No, going to failure is not a thing that needs to be done. Far from it. That's more or less of a crossfit mentality, and I think it's harmful and dangerous at worst. Going to failure has it's place and time, but it should not be included on weekly training atleast on several exercises. The biggest problem to me is that you totally burn your nervous system. Going to failure means that you've put your whole body in a total overload and you can't produce enough force to get the weight up anymore. This is extremely taxing to the central nervous system, and can cause various recovery issues and execcive fatique. In a more daily basis, it can lead to an injury. When going to failure, your form will break, which is very bad if you want to train healthy for years to come. It can cause too much stress to the wrong places, like the spine, shoulders or pecs to say a few. When going to failure, you can't get the weight moving, so you will end up with your muscles suddenly losing all the tension and force and relaxing. That can have really bad consequence. Or the stress and tension might be too much for the muscle, and you will end up tearing and injuring your muscles. But that's the worst case scenario. I'm not saying it happens every time. Just something to think about.Nate92 wrote: Yes I have taken each set to failure. With no guidance that's what I thought what was to be done. Why is this a bad thing? And then it seems unclear to me what is the best way to progress. Since obviously you can't tell how much your muscle has grown since a workout. What is the best way to determine and modify your sets or repetitions to that?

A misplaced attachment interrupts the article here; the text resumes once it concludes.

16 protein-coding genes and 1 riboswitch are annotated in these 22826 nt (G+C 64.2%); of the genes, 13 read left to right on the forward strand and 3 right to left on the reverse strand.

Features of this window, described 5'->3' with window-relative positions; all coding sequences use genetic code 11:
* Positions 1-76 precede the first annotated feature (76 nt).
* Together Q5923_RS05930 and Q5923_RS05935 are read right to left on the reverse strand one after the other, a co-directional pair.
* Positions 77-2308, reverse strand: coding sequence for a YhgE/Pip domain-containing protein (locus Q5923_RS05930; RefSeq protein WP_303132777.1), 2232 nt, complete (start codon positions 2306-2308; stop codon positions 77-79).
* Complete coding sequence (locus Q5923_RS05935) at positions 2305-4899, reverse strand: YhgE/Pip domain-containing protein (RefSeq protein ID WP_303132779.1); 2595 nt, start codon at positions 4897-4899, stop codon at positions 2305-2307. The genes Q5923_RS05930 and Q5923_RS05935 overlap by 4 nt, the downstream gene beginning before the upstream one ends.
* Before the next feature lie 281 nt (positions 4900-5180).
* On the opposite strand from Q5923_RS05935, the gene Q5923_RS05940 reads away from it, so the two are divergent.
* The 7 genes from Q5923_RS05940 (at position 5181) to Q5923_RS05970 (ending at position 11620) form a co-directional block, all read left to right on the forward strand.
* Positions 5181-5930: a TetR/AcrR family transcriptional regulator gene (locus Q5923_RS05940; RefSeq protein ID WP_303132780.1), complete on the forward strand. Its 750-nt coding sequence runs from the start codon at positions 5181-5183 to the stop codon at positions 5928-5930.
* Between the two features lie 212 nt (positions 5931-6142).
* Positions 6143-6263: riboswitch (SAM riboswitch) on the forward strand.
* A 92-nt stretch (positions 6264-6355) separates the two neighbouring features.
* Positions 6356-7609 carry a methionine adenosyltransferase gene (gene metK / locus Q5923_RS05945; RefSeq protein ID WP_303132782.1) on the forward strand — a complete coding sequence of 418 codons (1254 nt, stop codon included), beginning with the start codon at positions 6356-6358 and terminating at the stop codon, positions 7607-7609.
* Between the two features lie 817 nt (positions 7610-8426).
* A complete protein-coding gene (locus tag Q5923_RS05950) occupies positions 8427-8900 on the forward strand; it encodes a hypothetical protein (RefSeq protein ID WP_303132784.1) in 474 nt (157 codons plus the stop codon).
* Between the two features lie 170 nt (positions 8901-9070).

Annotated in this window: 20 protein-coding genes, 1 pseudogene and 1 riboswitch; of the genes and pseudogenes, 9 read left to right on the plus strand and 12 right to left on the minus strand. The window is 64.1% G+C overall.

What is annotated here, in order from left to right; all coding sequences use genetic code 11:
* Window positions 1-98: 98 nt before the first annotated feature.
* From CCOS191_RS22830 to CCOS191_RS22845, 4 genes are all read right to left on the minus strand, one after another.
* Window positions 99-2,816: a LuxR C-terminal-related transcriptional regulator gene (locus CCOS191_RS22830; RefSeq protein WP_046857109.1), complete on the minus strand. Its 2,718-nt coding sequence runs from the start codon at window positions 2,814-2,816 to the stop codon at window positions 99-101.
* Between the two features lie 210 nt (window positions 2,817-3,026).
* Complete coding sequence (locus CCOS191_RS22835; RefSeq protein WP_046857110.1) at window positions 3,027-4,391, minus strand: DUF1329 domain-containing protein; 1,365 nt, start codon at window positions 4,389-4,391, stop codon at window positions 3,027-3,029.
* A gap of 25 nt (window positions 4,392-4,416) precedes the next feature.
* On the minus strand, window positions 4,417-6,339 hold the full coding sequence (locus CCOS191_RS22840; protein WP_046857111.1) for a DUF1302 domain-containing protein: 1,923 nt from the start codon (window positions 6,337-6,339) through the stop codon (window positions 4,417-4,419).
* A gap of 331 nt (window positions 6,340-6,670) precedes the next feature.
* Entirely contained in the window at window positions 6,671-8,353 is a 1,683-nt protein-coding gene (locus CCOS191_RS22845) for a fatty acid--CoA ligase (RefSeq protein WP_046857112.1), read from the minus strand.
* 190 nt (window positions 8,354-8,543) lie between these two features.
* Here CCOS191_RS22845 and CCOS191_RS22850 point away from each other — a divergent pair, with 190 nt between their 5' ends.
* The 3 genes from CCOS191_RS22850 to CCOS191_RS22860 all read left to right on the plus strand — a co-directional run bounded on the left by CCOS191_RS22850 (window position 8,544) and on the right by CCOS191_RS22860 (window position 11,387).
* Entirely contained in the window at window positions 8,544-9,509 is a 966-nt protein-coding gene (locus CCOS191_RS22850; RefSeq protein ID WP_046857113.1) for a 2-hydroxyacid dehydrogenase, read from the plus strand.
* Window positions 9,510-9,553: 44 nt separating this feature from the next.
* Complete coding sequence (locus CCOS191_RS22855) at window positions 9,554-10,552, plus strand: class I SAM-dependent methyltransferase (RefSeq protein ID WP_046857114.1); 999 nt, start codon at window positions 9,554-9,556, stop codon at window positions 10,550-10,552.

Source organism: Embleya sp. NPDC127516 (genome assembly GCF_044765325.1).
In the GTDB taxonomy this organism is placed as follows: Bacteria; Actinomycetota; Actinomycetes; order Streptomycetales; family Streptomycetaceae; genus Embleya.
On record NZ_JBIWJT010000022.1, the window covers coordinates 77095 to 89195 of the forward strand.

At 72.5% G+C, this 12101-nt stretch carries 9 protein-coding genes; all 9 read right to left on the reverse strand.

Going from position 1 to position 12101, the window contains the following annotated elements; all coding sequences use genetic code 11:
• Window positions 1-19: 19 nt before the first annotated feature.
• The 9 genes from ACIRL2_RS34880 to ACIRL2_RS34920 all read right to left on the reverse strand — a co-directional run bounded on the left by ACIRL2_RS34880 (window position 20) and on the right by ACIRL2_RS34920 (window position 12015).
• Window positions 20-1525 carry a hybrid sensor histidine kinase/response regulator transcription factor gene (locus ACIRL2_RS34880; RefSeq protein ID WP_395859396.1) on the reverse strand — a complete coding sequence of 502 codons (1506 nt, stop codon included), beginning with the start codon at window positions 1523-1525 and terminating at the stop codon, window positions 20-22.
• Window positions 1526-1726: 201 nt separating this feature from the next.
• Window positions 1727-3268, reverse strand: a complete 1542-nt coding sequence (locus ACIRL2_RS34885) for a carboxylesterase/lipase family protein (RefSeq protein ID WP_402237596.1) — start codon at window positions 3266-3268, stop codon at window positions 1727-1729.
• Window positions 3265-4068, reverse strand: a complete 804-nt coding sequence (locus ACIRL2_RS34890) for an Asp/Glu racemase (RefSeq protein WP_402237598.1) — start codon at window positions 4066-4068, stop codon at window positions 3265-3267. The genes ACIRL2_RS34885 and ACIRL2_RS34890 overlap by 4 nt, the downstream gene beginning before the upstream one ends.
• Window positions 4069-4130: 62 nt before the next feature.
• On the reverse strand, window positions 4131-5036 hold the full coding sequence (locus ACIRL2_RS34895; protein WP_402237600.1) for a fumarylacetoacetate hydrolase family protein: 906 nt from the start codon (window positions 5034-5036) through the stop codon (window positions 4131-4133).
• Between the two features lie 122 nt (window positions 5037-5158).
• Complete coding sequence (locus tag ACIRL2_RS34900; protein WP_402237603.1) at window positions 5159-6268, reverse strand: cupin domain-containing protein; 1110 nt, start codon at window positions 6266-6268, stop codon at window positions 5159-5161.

Leave one or two reps in the tank. It's far safer, better for recovery and better for your technique. It takes practise to know when to stop, but you'll get it eventually.
The term progressive overload is used alot these days. If we want to explain it simply, it means we try to increase the workload from last cycles efforts in either one of three ways: 1) Increase weight 2) Increase reps 3) Increase sets. Then there are minor progressions like decreasing rest time or messing with time under tension. But that's the basic. Everyone here on ExRx practically uses progressive overloading. I usually add reps, then sets, then weight. Say, going from 3x3 to 4x5 and then increasing the weight or something like that.
Why would you need to be more efficient? If you did tricep curls first, you obviously wouldn't do so well on bench. You want to get lean, so big compound exercises are the best way to go. Why? First off, you work the most muscles on big exercises. Like in bench, you get your triceps, shoulders, back and chest all activated. Or like in Squat there's your whole lower body plus back, core and arms working for you. Secondly, since it has so many motor units and muscles working hard, it burns the most fat and builds the most muscle. You get leaner and stronger. There relatively is not much smaller muscles you can't work with big compound exercises, so don't worry about that. But if you want, that's what accesorial work is all about. If you feel the need, you can do sets of tricep work or shouler work after the big exercise. No-ones stopping you there. Just keep it reasonable and simple.Okay, I will incorporate these large compounded movements into my workout. It just seems as if I won't have as successful lifts after for the smaller muscles. Wouldn't you say so? If I was to do bench press followed by tricep curls obviously I wouldn't be as efficient on the curls.